### 5. Power Rating

Below table specifies a power dissipation rating of 8.3W at 25’C. Therefore, the actual computed power dissipation must be lower than this with ample of margin. Otherwise, the device will burn.

### 6. Operating Temperature Range

Example operating temperature rating.

## Circuit Simulation on How MOSFET Works as a Reverse Battery Protection

### During Normal Voltage Application

Below are simple simulations for both PMOS and NMOS MOSFET as reverse battery protection.

When the circuit just started, it is evident that the body diode is conducting first before the channel did.

## During Reverse Voltage Application

In both circuits, during reverse battery, the circuit current is zero. This means that the NMOS and PMOS is not allowing current to flow thus protecting the circuit or the device that connects to the battery.

## MOSFET as Reverse Battery Protection Versus Diode

### 1. Connection

MOSFET – bit complex

Diode – easy

### 2. Voltage Rating

MOSFET – gate to source voltage is limited to mostly +/-20V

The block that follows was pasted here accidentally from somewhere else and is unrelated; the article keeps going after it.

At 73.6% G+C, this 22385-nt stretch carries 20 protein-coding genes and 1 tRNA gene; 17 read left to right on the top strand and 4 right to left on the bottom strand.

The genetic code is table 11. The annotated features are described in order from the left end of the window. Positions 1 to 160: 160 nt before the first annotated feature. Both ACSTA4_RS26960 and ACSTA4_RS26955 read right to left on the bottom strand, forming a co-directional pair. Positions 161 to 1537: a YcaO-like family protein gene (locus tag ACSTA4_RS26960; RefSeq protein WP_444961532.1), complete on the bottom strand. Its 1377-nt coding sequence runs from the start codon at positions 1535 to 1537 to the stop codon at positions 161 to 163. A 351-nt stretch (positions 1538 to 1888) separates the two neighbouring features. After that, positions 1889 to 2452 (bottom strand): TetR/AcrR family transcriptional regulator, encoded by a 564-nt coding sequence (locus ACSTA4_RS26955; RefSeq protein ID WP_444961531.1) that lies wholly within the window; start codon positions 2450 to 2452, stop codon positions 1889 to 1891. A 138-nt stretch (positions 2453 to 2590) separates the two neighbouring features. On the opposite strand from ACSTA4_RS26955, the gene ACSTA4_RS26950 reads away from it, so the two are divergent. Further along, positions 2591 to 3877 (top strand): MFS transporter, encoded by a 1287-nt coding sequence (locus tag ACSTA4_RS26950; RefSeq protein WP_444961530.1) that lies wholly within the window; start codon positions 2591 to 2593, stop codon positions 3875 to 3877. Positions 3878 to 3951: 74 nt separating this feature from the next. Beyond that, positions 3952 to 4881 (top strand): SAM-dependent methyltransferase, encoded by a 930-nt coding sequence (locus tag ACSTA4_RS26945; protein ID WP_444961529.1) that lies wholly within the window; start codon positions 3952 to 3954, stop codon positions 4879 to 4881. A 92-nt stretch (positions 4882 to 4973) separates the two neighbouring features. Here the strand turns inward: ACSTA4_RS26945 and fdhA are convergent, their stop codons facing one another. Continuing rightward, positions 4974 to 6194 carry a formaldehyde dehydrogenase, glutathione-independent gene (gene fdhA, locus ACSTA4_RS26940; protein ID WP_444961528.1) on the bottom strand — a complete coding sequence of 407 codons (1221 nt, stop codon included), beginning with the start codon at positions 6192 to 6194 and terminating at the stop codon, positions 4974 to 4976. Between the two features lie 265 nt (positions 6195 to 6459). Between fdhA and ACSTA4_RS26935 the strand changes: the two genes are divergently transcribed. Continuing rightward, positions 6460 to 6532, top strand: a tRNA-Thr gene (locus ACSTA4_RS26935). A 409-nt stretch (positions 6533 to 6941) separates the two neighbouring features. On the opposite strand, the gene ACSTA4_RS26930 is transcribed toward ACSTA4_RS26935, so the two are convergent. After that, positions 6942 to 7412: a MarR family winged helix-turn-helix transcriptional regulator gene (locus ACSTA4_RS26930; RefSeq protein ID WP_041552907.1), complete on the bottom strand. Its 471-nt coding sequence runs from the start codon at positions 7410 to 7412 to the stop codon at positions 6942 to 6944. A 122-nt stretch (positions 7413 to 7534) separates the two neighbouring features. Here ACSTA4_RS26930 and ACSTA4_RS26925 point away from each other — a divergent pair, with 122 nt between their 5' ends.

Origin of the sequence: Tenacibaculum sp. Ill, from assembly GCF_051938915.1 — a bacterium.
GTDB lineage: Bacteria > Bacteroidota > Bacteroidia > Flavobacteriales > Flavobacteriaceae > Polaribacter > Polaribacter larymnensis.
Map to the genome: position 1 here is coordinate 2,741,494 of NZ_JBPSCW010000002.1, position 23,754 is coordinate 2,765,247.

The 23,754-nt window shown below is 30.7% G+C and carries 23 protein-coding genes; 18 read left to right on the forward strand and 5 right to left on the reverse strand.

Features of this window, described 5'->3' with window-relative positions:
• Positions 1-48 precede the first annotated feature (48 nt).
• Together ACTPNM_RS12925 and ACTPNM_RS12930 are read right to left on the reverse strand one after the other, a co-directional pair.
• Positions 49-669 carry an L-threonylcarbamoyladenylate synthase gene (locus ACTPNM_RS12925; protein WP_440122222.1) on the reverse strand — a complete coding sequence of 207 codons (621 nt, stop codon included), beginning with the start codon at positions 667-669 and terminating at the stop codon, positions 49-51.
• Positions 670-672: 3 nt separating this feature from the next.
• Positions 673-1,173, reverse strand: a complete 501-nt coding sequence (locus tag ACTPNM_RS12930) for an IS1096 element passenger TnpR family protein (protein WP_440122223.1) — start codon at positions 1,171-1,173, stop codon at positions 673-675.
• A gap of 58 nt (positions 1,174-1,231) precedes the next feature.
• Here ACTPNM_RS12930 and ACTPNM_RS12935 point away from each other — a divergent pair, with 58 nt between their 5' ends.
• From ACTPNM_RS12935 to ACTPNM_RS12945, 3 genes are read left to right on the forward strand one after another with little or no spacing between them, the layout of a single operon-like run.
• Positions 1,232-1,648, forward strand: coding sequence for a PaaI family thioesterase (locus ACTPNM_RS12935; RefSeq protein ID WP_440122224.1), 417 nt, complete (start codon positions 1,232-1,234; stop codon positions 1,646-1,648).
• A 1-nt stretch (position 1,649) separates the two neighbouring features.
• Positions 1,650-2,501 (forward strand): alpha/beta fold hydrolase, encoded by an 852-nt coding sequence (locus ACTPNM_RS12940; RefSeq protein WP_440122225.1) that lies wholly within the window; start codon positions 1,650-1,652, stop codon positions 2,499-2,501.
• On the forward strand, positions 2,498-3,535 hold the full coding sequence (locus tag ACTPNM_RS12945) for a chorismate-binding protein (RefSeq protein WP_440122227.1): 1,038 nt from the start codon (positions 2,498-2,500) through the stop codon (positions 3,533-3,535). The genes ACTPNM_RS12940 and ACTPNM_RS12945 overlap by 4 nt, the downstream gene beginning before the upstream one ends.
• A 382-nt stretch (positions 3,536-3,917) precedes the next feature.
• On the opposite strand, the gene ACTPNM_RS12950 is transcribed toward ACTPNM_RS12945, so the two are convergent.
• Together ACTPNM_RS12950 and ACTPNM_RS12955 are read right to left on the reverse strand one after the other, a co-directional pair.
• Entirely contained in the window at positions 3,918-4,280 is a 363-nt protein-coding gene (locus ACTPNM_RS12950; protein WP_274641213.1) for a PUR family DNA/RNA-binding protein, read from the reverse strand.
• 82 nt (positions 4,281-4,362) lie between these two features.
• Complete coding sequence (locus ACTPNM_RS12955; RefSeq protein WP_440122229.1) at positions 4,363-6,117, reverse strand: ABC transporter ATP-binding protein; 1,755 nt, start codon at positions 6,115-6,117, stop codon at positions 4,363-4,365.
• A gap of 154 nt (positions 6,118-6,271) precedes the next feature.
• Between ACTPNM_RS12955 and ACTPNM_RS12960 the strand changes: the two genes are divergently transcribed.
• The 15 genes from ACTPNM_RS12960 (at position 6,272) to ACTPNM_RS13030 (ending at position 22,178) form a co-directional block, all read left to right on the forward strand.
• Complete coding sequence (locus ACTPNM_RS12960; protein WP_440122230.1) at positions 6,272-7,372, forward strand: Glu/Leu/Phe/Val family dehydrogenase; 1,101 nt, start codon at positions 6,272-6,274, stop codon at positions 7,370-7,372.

Diode – high voltage rating

### 3. Voltage Drop

MOSFET – very low, suitable for very low voltage application

Diode – high, may not suitable to very low voltage systems

### 4. Start-up Voltage Drop

MOSFET – diode drop

Diode – same voltage drop during running ideally

### 5. Price

Both are comparable

### 6. Current Rating

Both are comparable

### 7. Power Dissipation

MOSFET – higher capability due to very small voltage drop

Diode – compromised by higher voltage drop

### 8. Space

MOSFET – small package can handle larger power dissipation due to a lower voltage drop

Diode – can be bulky if need to handle big power dissipation as the voltage drop is higher